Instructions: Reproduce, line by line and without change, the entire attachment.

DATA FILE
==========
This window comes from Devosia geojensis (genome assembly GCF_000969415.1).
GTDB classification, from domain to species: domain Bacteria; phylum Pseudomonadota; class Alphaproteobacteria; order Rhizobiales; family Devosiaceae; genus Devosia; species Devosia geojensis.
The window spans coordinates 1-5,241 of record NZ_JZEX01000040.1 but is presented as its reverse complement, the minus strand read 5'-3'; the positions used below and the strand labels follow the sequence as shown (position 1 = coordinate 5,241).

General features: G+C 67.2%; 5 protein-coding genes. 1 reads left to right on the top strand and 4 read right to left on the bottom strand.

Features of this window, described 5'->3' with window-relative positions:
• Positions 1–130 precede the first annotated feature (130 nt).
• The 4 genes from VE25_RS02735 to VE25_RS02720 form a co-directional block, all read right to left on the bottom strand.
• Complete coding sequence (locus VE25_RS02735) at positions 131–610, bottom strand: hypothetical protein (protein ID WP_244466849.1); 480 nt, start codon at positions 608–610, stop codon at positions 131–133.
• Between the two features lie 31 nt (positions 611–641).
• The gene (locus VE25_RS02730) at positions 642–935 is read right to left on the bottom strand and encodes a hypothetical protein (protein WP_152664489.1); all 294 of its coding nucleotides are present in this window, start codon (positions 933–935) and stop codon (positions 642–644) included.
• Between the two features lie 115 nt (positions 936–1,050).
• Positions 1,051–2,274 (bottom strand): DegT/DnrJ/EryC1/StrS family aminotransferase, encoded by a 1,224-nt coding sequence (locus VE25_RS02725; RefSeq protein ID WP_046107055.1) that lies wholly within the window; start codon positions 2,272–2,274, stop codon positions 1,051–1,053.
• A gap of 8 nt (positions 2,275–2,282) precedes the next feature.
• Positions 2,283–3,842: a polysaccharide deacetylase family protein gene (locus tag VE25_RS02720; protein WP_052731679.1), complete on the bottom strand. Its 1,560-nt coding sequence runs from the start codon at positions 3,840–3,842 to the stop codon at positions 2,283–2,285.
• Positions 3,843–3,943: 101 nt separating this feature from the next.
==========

This window comes from Devosia geojensis (genome assembly GCF_000969415.1).
GTDB classification, from domain to species: domain Bacteria; phylum Pseudomonadota; class Alphaproteobacteria; order Rhizobiales; family Devosiaceae; genus Devosia; species Devosia geojensis.
The window spans coordinates 1-5,241 of record NZ_JZEX01000040.1 but is presented as its reverse complement, the minus strand read 5'-3'; the positions used below and the strand labels follow the sequence as shown (position 1 = coordinate 5,241).

General features: G+C 67.2%; 5 protein-coding genes. 1 reads left to right on the top strand and 4 read right to left on the bottom strand.

Features of this window, described 5'->3' with window-relative positions:
• Positions 1–130 precede the first annotated feature (130 nt).
• The 4 genes from VE25_RS02735 to VE25_RS02720 form a co-directional block, all read right to left on the bottom strand.
• Complete coding sequence (locus VE25_RS02735) at positions 131–610, bottom strand: hypothetical protein (protein ID WP_244466849.1); 480 nt, start codon at positions 608–610, stop codon at positions 131–133.
• Between the two features lie 31 nt (positions 611–641).
• The gene (locus VE25_RS02730) at positions 642–935 is read right to left on the bottom strand and encodes a hypothetical protein (protein WP_152664489.1); all 294 of its coding nucleotides are present in this window, start codon (positions 933–935) and stop codon (positions 642–644) included.
• Between the two features lie 115 nt (positions 936–1,050).
• Positions 1,051–2,274 (bottom strand): DegT/DnrJ/EryC1/StrS family aminotransferase, encoded by a 1,224-nt coding sequence (locus VE25_RS02725; RefSeq protein ID WP_046107055.1) that lies wholly within the window; start codon positions 2,272–2,274, stop codon positions 1,051–1,053.
• A gap of 8 nt (positions 2,275–2,282) precedes the next feature.
• Positions 2,283–3,842: a polysaccharide deacetylase family protein gene (locus tag VE25_RS02720; protein WP_052731679.1), complete on the bottom strand. Its 1,560-nt coding sequence runs from the start codon at positions 3,840–3,842 to the stop codon at positions 2,283–2,285.
• Positions 3,843–3,943: 101 nt separating this feature from the next.